Why 'Star Wars: The Rise of Skywalker' Needs to Be 3 Hours Long

Closing out nine Star Wars episodes means there's a lot of parsecs to cover. Why 'Episode IX' could — and should — be the longest Star Wars ever. 

At two hours and 32 minutes, the longest Star Wars movie is, by far, The Last Jedi. But, its direct sequel — The Rise of Skywalker — could and should be at least a half an hour longer. The scope of concluding the entire episodic Star Wars saga is just way too big to wrap up in roughly two hours and change. And, if Avengers: Endgame can be three hours without anyone blinking or running to the bathroom, there’s no reason why The Rise of Skywalker can’t join a club that used to be dominated by movies about Hobbits or, you know, films by Terrence Malick.

Speculative spoilers for Star Wars: The Rise of Skywalker maybe lie ahead.

I’d bet that every single day J.J. Abrams went to the set of The Rise of Skywalker he played David Bowie and Queen’s “Under Pressure” to pump himself up. (“Eye of the Tiger” feels too obvious; not to mention Adam Driver sort of made fun of that song in the movie While We’re Young in 2015, right before Force Awakens came out.) The point is, Abrams and everyone else involved in making Rise of Skywalker know that a lot is riding on this movie; not from a money perspective, but from a covering-all-the-Rebel-bases perspective. No one is worried about The Rise of Skywalker becoming a box office kerfuffle like Solo was in 2018. This movie is going to make money and be really, really important for a lot of people.

The real concern with this one is more of a deep-time zeitgeist thing. Will this movie feel like it’s actually wrapping up a saga? Will it somehow subsume all of Star Wars as a period on the end of a sentence? And how will it do that when you consider that the entire Star Wars saga is really tonally inconsistent and has never had a plan for its story?

Here’s a quick rundown of every Star Wars movie runtime:

  • Star Wars: The Phantom Menace — 2 hours, 16 minutes
  • Star Wars: Attack of the Clones — 2 hours, 22 minutes
  • Star Wars: Revenge of the Sith — 2 hours, 20 minutes
  • Solo: A Star Wars Story — 2 hours, 15 minutes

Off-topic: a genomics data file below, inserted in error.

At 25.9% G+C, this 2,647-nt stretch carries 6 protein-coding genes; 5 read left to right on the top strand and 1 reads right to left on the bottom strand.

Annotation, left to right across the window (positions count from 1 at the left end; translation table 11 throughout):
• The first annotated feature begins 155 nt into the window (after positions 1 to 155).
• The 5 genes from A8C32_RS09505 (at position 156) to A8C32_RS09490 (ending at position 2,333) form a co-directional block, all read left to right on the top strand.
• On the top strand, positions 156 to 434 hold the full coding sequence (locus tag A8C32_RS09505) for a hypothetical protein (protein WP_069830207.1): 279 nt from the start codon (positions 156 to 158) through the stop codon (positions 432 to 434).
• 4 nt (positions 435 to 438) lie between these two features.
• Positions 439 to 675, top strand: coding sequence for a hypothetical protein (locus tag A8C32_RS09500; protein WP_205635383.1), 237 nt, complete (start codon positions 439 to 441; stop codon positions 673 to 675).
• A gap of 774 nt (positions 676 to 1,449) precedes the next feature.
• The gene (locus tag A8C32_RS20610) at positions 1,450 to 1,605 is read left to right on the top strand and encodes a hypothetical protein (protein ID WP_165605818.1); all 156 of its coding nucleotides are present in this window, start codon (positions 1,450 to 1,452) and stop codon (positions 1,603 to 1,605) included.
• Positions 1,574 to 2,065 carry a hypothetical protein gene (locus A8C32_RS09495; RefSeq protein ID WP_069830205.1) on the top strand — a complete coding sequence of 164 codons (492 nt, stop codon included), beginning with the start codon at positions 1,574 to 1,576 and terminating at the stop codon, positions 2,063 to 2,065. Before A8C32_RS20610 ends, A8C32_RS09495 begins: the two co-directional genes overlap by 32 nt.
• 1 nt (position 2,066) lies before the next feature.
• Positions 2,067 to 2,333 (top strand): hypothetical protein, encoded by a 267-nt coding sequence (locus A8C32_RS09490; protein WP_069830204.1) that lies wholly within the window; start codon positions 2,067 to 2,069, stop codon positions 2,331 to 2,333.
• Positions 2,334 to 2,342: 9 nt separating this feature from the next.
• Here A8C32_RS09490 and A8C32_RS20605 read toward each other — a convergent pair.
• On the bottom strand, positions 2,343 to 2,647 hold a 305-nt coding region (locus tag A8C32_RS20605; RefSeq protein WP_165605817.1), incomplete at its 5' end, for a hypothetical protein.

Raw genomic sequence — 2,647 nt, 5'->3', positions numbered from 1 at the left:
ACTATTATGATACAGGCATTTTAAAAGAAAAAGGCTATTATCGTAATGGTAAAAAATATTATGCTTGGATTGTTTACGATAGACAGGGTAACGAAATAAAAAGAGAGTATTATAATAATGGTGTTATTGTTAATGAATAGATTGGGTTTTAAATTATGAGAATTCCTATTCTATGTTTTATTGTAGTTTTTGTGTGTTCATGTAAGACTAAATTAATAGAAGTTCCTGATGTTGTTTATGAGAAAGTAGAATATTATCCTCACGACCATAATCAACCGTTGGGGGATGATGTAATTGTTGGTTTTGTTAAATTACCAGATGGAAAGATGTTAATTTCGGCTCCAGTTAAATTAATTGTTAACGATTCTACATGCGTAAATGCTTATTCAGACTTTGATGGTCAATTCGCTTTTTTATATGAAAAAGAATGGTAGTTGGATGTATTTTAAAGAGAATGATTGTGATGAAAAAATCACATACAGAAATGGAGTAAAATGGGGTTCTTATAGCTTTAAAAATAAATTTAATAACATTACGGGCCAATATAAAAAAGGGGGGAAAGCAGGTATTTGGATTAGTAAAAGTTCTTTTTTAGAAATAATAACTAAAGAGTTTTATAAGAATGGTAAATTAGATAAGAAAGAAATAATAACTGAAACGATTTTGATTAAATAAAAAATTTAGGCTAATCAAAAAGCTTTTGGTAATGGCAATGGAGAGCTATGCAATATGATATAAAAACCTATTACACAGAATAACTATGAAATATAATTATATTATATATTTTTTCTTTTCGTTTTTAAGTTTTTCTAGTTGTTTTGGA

• Star Wars: A New Hope — 2 hours, 1 minute
  • Star Wars: The Empire Strikes Back —2 hours, 4 minutes
  • Star Wars: Return of the Jedi —2 hours, 11 minutes
  • Star Wars: The Force Awakens —2 hours, 16 minutes
  • Star Wars: The Last Jedi — 2 hours, 32 minutes
  • Rogue One: A Star Wars Story — 2 hours, 13 minutes
1976 Star Wars promotional art
1976 Star Wars promotional art

To extend the Lord of the Rings analogy, at least with those first three movies, Peter Jackson and screenwriter Fran Walsh had a consistent tone and story to draw upon in the J.R.R. Tolkien novels. Star Wars, on the other hand, feels similar but isn’t the same because it has no source material. Because Star Wars is pseudo-contemporary mythology, it’s as though we all imagine there are fake “real” Star Wars books that no one has read, and we’re only guessing about what they’re supposed to be about. (George Lucas would call this idea of a deeper, bigger story the Journal of the Whills.)

So, if you think about it in that way, Abrams and Chris Terrio doing the script for Episode IX would be like if Jackson and Walsh had to write Return of the King in a Yesterday-ish universe, where the Tolkien books had been erased from the collective memory, and they only vaguely had an idea of what the story was supposed to be about. Star Wars movies have always been made like this — totally without a plan. But the obviousness of that narrative wonkiness is a much bigger problem for Rise of Skywalker than any other Star Wars movie before it, because it’s the freaking ending.

So, how do you tackle all of this? If it were me, I’d just throw as much Star Wars shit at the wall and hope enough of it sticks, which means the movie needs to be three hours. If you stop to consider what a three-hour Star Wars movie would be like, you’ll find yourself probably already being mad about maybe not getting one. A three-hour Rise of Skywalker just makes sense. Constraints are good to make great art, but let’s get serious, The Rise of Skywalker isn’t going to be great art. It’s a film that manages eight other movies, some of which are great art, but mostly are movies in which a ton of stuff happens and the status quo of the galaxy doesn’t really change that much. I mean, the movies are about multiple wars in space, meaning the status quo is constant galactic upheaval.

Phantom Menace Qui-Gon Anakin Tatooine
Everyone knows Anakin Skywalker is the Chosen One, but what 'Episode IX' presupposes is ... maybe he isn't?

The specifics are why we care, which means The Rise of Skywalker is going to have to split hairs. How does Anakin Skywalker and the Clone Wars connect to the Knights of Ren? What does the Rebellion generation mean to the new kids? And just how the hell does the Force get balanced?

Each one of those questions could fill a whole movie. Which is why Abrams and company need the extra time. This isn’t the sequel to one movie or even the end of a trilogy. This is the end of nine movies that feel like 30 movies. An extra-long Rise of Skywalker would give the movie the chance it needs to be truly epic and satisfying. Let’s hope they take the risk. I know how Han Solo feels about betting odds, but odds are good that fans will love it.


Star Wars: The Rise of Skywalker is out in theaters everywhere on December 20, 2019.

Media via Lucasfilm/Marvel, Star Wars, Inverse, Lucasfilm